There are hundreds of nesting Black Skimmers at Nickerson. Every so often they would get spooked by something and rise up. It was quite a spectacle. On the right was one of a few Piping Plovers on the beach. Piping Plovers are endangered and controversial, causing many beaches to be closed to humans. It also has the wrath of some local beach residents because fourth of July firewalks ar no longer permitted where the birds nest.

A late Chestnut-sided Warbler at Jamaica Bay in June. This fellow was moving so quickly this was the only shot I could get of him.

A Red-tailed Hawk at Turtle Cove. Because it hasn't been mowed, I haven't been visiting at all. There are many ticks in the high grass. My advice is to wait until it's cut back. A few of us have asked the Parks Dept to pleeeeze cut it!

American Oystercatcher and chick. I always describe them as a man in a tuxedo, eating a carrot. They generally are not as skittish as other species. If you're patient and stay low, you can usually get some decent photos.

Names Given To Groups of Birds

Based on History and Literature

From The Verb To Bird, Peter Cashwell (Paul Dry Pub. 2003)

A gaggle of geese ( in water)

A charm of finches

A tiding of magpies

A descent of woodpeckers

A mustering of storks

A parliament of owls

A host of sparrows

A siege of herons

An unkindness of ravens

A cast of hawks

An ostentation of peacocks

A murder of crows

A walk of snipe

From An Exaltation of Larks, James Lipton (Penguin pub. 1993)

A party of jays

A gatling of woodpeckers

A murmuration of starlings

(in air)

A clutter of starlings

(on ground)

A mutation of thrushes

A fall of woodcock

A skein of geese (in air)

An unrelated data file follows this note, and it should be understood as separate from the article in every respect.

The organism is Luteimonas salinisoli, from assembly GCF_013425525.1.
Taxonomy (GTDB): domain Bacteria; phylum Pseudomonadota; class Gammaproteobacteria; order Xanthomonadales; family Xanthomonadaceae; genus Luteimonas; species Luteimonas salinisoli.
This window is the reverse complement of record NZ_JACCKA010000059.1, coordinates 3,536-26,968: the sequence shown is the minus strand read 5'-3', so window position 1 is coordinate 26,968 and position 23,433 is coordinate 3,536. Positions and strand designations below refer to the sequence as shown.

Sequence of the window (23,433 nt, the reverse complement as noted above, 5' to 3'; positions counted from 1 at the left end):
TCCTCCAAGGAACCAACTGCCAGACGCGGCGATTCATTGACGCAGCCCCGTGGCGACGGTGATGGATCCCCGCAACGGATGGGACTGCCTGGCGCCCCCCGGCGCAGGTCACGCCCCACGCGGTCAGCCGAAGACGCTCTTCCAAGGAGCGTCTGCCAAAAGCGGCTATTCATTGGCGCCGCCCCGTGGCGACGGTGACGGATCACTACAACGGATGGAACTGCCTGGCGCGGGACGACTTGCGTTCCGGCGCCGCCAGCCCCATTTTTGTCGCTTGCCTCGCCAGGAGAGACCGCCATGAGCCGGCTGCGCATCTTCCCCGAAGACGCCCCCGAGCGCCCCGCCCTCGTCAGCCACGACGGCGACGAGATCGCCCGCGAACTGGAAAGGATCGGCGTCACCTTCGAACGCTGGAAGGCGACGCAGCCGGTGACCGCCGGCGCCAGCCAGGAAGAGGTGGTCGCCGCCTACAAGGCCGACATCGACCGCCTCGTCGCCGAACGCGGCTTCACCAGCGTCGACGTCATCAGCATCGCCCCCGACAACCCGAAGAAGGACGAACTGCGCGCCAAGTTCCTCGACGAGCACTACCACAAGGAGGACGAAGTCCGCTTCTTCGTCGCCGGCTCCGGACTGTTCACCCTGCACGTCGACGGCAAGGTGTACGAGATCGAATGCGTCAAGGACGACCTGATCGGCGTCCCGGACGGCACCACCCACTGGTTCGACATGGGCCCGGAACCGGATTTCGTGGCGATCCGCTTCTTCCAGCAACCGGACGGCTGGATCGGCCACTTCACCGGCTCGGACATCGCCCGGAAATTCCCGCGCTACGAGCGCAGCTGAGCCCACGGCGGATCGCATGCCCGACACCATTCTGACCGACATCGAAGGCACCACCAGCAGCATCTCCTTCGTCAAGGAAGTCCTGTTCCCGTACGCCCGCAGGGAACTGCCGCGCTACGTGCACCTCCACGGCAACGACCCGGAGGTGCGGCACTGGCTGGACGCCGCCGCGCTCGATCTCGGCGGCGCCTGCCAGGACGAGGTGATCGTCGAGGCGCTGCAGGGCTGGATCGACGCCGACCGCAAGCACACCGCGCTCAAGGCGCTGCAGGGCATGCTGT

An exaltation of larks

A shimmer of hummingbirds

A spring of teal ( ducks)

A sorde of mallards

A rafter of turkeys

A descent of woodpeckers

A convocation of eagles

A leash of merlins

Fatbirder's Top 1000 Birding Websites

In late June I took an early morning trip to Nickerson Beach on Long Island with some friends. This is a great place to see nesting terns, oystercatchers, piping plover, skimmers and other species. You need to get there early to escape the morning heat and the hefty entrance fee of $37.00 for non-residents. We arrived at 7:30am and beat the traffic, fee and heat. The nesting areas have warning signs and are cordoned off for people. If you are anywhere near the nesting area, the terns will dive bomb your head. They have been known to draw blood. The oystercatchers are not as agressive and they generally stay in their designated area. This is a great place for photographers. The nestlings are adorable. Bring your long lens.

There are several Wild Turkeys are near the carraige house at the Bartow-Pell mansion Museum off Shore Road. A lot of maintenance has been done to this area and it is now quite manicured and pretty. That really doesn't work well for birds that used to nest in some of the foliage around the area. If you take the trail that leads to the shoreline, you can usually see some song birds in the woods on your left. There are almost always waders and shore birds to the right. Beware of ticks!